Dr Adjemian stated that this specific Armenian experience was epitomised by a statement made by his Ethiopian friend: ‘Ethiopia is a nation made of ninety ethnic groups, and Armenians are our ninety-first ethnic group’. He reinforced this idea by taking a quote from the late anthropologist, Jacques Bureau, who worked for a long time in Addis. He said that ‘Armenians were not to be considered faranj in Ethiopia’. Faranj is an Amharic term, taken from the Arabic al-faranj, which is a corruption of the word Frank. It denotes foreigners; anybody who is of European descent; ‘white people’. The Armenians living in Ethiopia today generally consider themselves to be Ethiopian; they speak Amharic, their families had settled in the country 2 or 3 generations ago, and they feel themselves to have a special attachment to Ethiopia. Among all the ‘foreigners’ living in the country, Armenians were perceived to be the closest to the Ethiopian people. This then leads to a comparison between faranj and habesha, which means Abyssinian (a term ascribed to peoples and cultures from the Christian highlands of Ethiopia and Eritrea very generally). Armenians then seem to occupy a space between the broad concepts of faranj and habesha. The crux of Dr Adjemian’s research focused on how such a situation became possible for the Armenians of Ethiopia and how a community that has arrived from abroad can adopt such a space of social experience in the host country. Answering this question is a near impossible task since many of the Armenians of Ethiopia left the country in the 1980s after the Ethiopian Revolution. The Armenian community consequently decreased dramatically in size and is visible only in Addis Ababa today. The Armenian community was in fact never large. Around 200 Armenians were there at the end of Menelik’s reign in 1913. Their number reached approximately 1200 in the 1930s after an influx of emigrants to Ethiopia following the Armenian Genocide and World War 1. The population of the community reached its peak in 1936 just before the Italian occupation. The number of Armenians in Ethiopia has never really exceeded beyond 1200.
There has been abundant research undertaken regarding the history of foreigners in Ethiopia. Most of these works were written from the perspective of ‘community studies’, which left aside the question of the definition of the ‘foreign’ in Ethiopia. This historiography described the Armenians, the Greeks and the Indians merely as foreign traders and craftsmen who introduced novel technology and practices to Ethiopia. This academic discourse perceived Armenians, like the Greeks and Indians, as ‘brokers’, or passeurs, between the foreign world and the local society, as a kind of kink in the chain between Europeans and Ethiopians. This helps us to establish a parallel between this conception of a ‘trading diaspora’ and ‘middle-men minorities’, which were concepts developed in the 1960s and 70s in the social sciences. The situation of Armenians in Ethiopia, however, has been far more complex than simply being considered to be a case of a ‘middle-man minority’. This is due to the depth of the settlement of the Armenians in the host society. An in-depth study of the collective experience of these Armenians is necessary to situate their status in Ethiopia. This task is made difficult by the fact that there is hardly any written material concerning the Armenians in Ethiopia. Dr Adjemian had to rely mostly on ‘oral’ material, photographs etc. to conduct research. As mentioned before, Armenians have thus far been perceived solely as merchants and craftsmen in Ethiopia, however, they have occupied several other professions and roles within Ethiopian society. A close look at the ‘fanfare royale’, or the ‘fanfare du négus’ underlines the complexity of the collective Armenian experience in Ethiopia. This is a story about a band of 40 Armenian orphans brought to Ethiopia by Ras Tafari, later known as Emperor Hayle Sellasie. These boys were invited to play the official music of the court and they formed the Royal Fanfare and the Ethiopian Government Fanfare. Their director, the Armenian musician Kevork Nalbandian, was asked by Ras Tafari to write the first national anthem of Ethiopia. The Armenian band brought European tunes and foreign styles of music to Ethiopia. They were a part of the modernisation process in the country. The experience of this band doesn’t fit with the common perceptions of Armenians’ role within Ethiopian society and what Armenians contributed to Ethiopian culture.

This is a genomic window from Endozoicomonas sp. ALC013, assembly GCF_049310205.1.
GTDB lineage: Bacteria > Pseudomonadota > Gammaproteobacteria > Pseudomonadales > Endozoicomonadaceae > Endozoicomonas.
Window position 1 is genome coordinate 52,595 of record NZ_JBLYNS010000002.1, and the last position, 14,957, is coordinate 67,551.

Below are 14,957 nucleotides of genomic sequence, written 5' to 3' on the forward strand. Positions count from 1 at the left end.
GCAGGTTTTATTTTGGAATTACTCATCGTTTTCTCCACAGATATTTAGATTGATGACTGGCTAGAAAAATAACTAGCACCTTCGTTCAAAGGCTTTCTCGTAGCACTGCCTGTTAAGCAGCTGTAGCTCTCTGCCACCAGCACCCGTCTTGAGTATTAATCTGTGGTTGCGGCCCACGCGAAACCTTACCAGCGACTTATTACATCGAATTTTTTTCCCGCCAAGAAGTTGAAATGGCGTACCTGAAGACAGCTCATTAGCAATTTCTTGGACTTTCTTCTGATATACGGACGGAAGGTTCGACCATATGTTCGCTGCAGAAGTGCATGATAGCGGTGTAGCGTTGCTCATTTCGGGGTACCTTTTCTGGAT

One small episode epitomises the intimate relationship of Armenians and Ethiopians and the special status that Armenians enjoy in Ethiopia. An Italian envoy to Ethiopia, Augusto Salimbeni, remarked that a crown that was offered to the Ethiopian king by the Italian government was refused by King Menelik, who accepted the crown made by an Armenian, despite it being comparably shabby according to the Italian. This symbolic gesture serves to highlight the ‘naturalisation’ of Armenians in Ethiopia. The fanfare is also considered to be evidence of the protection and acceptance of Armenians in Ethiopia. Dr Adjemian provided us with a precious insight into the life and social experience of the Armenian community of Ethiopia. An examination of this diasporic experience adds substance to the conceptualisation of the idea of ‘foreignness’ and its shifting dynamics. The special historical relationship between the Armenians and Ethiopians and the particular experience of Armenians in Ethiopia all the more complicates the singularities of ‘foreign’ and ‘indigenous’, and more specifically in the Ethiopian case, of faranj and hasheba. This makes the categorisation of Armenians in Ethiopian society extremely difficult, but Dr Adjemnian provided a rich context and a critical lens through which we can perceive this community.